Is the pump running but not pumping water, or not running?
A few things to check: water in the tank... , selector is pointing to a tank inlet(not both at once), check any filters in the line, remove tank filler cap while listening for a vacuum (possible blocked vent pipe)
Pump is running but not pumping water. Tanks have water in them but the selector is drawing from both tanks I believe... I'm not that technically minded but i pulled the pipes off the pump and set up a hose in a bucket and the pump wouldn't pump it out of the bucket.
If you are handy, the shurflo is quite easy to service. It has about 6 or 8 screws (the big ones) around the edges of the black housing that can be removed to inspect the diaphragm for damage. Carefully remember how it goes together as you separate the 2 halves.
You can buy all the internal bits
The housing that comes away also contains a non return valve under the pressure sensor (the 4 screws holding the bit with the wires going in) so check it opens when you press. It also has a small bypass valve (another few screws) but this in unlikely to be the problem (and tricky to adjust)
Sounds more like a blockage or an air lock. You can prime the hand pump by putting the spout in a jug of water. There are probably also one-way valves in the water line. They can cause problems. You may need to start from the water tanks, pulling pipes off to ensure you have water flow.
Beware: Start of waffle....
These types of problems can be a PITA. Is it one common problem, is it two separate problems, did messing around with the first problem cause the second one? Worse still is when messing around appears to have fixed the problem, but it comes back again.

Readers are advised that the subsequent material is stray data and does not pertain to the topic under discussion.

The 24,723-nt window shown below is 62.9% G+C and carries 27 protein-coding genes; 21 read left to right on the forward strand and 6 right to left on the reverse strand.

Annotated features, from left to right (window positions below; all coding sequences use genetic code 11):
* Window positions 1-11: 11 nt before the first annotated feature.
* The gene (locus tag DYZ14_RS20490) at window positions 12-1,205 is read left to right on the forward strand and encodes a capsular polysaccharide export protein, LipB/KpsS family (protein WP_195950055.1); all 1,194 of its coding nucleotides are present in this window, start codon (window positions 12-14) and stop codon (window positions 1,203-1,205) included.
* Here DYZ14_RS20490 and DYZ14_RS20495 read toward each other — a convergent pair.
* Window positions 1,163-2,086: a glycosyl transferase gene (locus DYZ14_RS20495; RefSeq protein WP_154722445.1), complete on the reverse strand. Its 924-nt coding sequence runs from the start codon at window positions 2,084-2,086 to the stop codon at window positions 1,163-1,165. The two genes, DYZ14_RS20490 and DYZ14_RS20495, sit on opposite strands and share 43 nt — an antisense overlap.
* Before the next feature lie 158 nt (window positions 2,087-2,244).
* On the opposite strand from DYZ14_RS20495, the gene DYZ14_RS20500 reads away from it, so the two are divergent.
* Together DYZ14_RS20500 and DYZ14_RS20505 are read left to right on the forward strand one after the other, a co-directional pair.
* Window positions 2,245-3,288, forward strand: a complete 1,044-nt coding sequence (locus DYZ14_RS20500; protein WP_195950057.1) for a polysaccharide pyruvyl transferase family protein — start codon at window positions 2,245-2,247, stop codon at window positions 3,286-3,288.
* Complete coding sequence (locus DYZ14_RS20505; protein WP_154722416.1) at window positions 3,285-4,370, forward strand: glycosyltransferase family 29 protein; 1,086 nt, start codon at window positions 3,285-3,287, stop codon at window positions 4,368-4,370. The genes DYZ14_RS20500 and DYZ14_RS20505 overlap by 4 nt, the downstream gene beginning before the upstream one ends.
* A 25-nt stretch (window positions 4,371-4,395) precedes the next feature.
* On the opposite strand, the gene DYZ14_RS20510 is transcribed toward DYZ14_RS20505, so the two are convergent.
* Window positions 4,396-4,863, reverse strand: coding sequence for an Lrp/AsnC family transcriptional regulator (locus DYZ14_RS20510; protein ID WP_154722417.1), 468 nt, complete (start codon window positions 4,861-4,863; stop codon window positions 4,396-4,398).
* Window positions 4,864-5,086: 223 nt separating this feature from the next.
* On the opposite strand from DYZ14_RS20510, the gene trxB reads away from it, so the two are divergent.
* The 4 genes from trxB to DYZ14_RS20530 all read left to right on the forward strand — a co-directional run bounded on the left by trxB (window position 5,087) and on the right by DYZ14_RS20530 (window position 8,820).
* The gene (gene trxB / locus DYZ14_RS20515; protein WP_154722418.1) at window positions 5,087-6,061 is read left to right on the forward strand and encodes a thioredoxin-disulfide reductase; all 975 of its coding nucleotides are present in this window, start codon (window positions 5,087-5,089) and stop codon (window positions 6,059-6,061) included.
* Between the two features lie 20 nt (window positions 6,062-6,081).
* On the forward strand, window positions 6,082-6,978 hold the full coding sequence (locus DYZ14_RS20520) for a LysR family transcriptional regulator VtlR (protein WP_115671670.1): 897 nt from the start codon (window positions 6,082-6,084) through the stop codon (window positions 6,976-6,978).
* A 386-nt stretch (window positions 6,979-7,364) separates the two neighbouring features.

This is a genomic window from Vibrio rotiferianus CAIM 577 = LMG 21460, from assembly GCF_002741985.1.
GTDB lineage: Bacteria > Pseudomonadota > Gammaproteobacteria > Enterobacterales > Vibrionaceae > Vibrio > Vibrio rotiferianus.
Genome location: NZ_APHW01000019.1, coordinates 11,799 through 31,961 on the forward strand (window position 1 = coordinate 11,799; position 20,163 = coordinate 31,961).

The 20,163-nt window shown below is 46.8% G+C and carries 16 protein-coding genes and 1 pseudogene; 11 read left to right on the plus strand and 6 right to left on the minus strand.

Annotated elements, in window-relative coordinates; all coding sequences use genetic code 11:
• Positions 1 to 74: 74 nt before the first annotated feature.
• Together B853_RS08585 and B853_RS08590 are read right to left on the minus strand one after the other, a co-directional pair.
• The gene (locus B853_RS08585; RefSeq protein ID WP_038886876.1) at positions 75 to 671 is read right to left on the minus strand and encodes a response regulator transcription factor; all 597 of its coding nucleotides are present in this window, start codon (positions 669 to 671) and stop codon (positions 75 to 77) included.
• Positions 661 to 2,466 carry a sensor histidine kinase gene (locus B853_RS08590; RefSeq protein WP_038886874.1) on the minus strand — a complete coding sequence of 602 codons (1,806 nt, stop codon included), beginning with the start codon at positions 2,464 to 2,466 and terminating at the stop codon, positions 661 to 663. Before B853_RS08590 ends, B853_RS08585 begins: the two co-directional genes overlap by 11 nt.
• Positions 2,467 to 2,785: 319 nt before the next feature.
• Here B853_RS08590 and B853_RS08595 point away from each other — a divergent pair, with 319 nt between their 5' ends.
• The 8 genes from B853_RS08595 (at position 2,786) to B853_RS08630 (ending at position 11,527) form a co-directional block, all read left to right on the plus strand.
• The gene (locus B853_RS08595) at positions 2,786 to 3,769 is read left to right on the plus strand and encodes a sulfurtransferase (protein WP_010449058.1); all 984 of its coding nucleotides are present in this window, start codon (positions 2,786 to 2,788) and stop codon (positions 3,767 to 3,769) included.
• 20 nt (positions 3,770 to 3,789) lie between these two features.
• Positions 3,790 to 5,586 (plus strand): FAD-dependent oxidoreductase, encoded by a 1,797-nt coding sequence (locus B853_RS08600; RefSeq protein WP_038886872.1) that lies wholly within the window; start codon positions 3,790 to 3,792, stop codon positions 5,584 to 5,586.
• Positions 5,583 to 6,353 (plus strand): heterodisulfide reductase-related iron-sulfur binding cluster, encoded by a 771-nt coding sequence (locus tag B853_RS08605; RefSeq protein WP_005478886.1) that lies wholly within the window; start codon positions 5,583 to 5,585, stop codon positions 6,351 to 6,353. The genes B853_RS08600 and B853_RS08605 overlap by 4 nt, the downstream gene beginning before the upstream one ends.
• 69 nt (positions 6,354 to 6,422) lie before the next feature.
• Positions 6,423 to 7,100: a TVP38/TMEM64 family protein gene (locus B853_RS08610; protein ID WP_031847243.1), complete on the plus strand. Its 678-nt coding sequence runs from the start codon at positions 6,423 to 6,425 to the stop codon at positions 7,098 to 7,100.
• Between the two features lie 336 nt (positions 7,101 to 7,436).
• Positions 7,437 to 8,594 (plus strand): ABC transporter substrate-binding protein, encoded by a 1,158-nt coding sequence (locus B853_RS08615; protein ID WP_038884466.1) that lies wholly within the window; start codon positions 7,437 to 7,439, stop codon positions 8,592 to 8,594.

We all usually start by trying to find the quick 5-minute fix. When that fails, reality sets in and we need to step back, grab a coffee, and settle in for a pleasant afternoon of slow, meticulous, step by step fault-finding. At least at the end of it you will know the entire water supply system of your van. That will make fault finding much easier in the future.
... End of waffle
Two tanks connected together to a single outlet can be a pain. There can be situations were the pumps draw air even though the tanks have water.
Forget about hand pump,in fact isolate it if possible .............. draw from only one tank at a time............ run a direct line from a tank to pump, if possible let flow from pump just run free, this will show if pump is working or stuffed, if pump is working but won't when connected to normal plumbing then you have an air leak, more than likely the tank selector valve........................ go for the simple easy things first, the pump is usually not at fault, dodgy selector or loose hose fittings are the most common culprits............ hand pumps are rubbish and can actually cause the system to fail as they allow air to be drawn in, depends on the plumbing but it could be the cause of your problems............ you can use a bit of garden hose or just some clear plastic hose from Bunnings, works well as water line.............. if you dismantle the hand pump give it a squirt of olive oil it may start working then........
Checked everything out and there was some air in the hand pump line so flushed it.... water pump ended up being cactus so replaced it and now it works perfectly! Thanks for all your help couldn't have done it otherwise.
On that note I found a few extra uses for my weight distribution pipe. It is just the right diameter to fit over the vent pipe grid inside the filler box. I use that to blow the air line clear (remembering to wipe the end for grease first....). It also is just right for fitting into the sink waste, to blow down if the pipe is blocked. Minimum of 2 uses and all that
If you follow the breather hose back from the filler door to the tank you will probably find it has a loop in it that is filling with water as it sloshes around in the tank. This water prevents the breather hose from equalising the pressure in the tank. We had the same problem. The solution is to reroute or shorten the breather cable so that, as much as possible, it has no dips below the level of the breather outlet.